Back in my early years of practice, I distinctly recall a college student patient whose chief complaint was “desire to lose weight.” Before I entered the room I thought, “Okay. I can just give him suggestions to eat less and exercise more; I can easily wrap this up quickly.”
Upon entering the room, he handed me a printed excel spreadsheet with his meal entries and exercise progress from the last 3 months; obviously he had prepared for our appointment as he undoubtedly prepared for his midterms.
He went on to describe how he was always the “chubby one” in his family; he tried to eat healthy foods but sometimes the dorm cafeteria options weren’t the best choices, especially since he was vegetarian. He walked to all his classes and would exercise at the health facility on campus at least 3 times a week. Clearly, he was making an effort to self-manage his weight and wasn’t making headway as he thought he should be. After all, this is why he made an appointment with a doctor. I praised him for his efforts and gave a few more suggestions that in retrospect were not nearly enough because as I know now, helping patients succeed in losing weight is more than simply telling them to eat less and exercise more. Unfortunately, I don’t know how he fared as he did not return for follow up.
When I look back on this encounter now, it really showcases the obstacles that both patients and physicians still have today when addressing the topic of body weight. Physicians may be concerned about time constraints and inadequate training for such a delicate topic, as well as uncertainty of reimbursement for the visit and our own body weight perceptions. Patients may feel dread, embarrassment and failure. Suffice it to say, body weight is a sensitive topic for most every one of us.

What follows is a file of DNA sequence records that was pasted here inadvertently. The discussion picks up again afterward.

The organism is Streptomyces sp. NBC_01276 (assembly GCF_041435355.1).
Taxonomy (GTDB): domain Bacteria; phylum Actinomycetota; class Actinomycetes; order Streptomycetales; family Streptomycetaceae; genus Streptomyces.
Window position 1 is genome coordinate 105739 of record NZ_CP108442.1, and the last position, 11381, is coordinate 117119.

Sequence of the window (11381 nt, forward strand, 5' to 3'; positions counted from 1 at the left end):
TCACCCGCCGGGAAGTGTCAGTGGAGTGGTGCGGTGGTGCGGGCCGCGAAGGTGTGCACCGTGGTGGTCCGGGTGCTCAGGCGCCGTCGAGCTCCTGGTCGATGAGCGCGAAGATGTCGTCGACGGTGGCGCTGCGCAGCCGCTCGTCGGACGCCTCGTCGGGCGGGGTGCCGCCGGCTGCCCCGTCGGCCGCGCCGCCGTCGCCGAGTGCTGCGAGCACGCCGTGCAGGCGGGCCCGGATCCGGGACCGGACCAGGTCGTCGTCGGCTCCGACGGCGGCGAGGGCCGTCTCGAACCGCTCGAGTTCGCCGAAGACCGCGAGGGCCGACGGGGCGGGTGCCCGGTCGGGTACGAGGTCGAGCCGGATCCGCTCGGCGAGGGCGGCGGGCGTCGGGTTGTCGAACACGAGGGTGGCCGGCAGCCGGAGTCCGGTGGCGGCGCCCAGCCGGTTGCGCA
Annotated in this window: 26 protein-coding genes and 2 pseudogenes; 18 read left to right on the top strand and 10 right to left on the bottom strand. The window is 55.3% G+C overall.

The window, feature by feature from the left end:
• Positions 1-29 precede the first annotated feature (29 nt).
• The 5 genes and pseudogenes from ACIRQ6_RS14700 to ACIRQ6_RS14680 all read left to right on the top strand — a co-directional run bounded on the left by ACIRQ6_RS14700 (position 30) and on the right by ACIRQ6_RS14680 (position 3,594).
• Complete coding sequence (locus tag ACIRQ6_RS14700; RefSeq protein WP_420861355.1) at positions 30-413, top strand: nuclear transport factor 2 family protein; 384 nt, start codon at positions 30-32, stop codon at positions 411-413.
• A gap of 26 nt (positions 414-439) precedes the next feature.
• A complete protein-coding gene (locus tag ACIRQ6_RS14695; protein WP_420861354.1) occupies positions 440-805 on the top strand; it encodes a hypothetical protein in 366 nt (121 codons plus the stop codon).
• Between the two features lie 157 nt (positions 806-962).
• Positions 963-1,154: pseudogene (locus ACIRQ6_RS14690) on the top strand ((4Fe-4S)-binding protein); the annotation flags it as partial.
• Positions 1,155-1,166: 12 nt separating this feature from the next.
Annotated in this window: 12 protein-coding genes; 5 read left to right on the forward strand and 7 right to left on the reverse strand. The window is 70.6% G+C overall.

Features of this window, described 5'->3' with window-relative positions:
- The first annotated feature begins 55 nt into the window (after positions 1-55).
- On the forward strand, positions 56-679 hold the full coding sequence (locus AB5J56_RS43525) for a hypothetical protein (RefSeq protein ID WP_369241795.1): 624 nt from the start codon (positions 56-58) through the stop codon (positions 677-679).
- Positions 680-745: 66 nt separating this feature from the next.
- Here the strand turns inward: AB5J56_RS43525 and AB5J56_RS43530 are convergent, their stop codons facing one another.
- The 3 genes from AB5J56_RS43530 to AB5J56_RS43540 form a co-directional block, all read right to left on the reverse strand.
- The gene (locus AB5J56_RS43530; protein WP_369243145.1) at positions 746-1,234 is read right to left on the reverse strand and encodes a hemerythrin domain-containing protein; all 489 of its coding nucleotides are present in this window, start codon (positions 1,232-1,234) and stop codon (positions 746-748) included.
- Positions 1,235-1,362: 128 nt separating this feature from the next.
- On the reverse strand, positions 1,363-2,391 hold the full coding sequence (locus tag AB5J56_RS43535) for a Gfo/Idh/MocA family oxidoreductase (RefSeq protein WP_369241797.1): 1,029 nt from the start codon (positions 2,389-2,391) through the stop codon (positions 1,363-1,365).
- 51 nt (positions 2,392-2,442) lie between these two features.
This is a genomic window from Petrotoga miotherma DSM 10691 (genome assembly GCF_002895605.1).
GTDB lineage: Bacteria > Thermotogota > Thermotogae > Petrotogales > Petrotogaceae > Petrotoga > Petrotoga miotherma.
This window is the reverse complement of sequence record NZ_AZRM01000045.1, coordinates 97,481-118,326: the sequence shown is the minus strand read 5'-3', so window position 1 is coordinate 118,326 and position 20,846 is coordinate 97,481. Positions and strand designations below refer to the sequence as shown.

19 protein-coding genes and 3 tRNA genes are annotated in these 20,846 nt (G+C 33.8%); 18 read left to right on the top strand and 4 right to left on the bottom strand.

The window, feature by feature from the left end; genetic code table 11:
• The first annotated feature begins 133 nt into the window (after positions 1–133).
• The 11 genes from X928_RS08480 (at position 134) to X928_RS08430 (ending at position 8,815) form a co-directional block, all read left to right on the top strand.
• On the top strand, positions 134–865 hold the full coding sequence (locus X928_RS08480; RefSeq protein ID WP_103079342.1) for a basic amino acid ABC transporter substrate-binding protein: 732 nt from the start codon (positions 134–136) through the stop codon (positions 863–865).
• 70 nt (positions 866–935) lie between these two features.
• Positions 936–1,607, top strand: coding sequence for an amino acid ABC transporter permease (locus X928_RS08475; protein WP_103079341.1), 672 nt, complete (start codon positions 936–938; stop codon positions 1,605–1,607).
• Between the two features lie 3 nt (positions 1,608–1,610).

Patients seem to distinguish themselves into 3 broad categories with regards to weight conversations:
- Patients who are concerned about their weight and come to us asking for assistance,
- Patients who need to be concerned about their weight, wait for us to bring up the topic and are open to further discussion and,
- Patients who need to be concerned about their weight, wait for us to bring up the topic and are not ready to discuss.
However, do not fear, March starts National Nutrition month; a perfect segue for providers to initiate a body weight discussion with every patient who needs our direction.
An excellent tool in facilitating this physician-patient dialogue is the “Why Weight?” guide developed by the STOP (Strategies to Overcome and Prevent) Obesity Alliance. Take a moment to download the full PDF version. In it you will find conversation starters, tips for motivational interviewing and pertinent information reminding us that successfully helping our patients lose weight is more than just saying “eat less and exercise more.”
Successful management of obesity requires more than a single office visit, as well as a multidisciplinary approach. My work in managing patients with weight struggles could not be accomplished without the expertise of a Registered Dietitian Nutritionist. My RDN colleague, Nanette Cameron, of Nutrition First, states that she finds it “essential to give every patient she sees an individualized meal plan with realistic nutritional and behavioral recommendations carved out for each person. Without a sustainable plan, patients continue in the pattern of gain/lose/regain and then so often quit.”
You and your patients can discover more about National Nutrition Month for 2017 here, including locating an RDN near you using the Find an Expert button. Let’s use March to start those crucial conversations with our patients and lead them in the direction to better health. Really weight no longer!
Barbara Ciesliga, MD trained in Med-Peds and currently sees teens and adults for weight concerns at Unasource Weight Management in Troy. http://www.unasourceweightloss.com/home/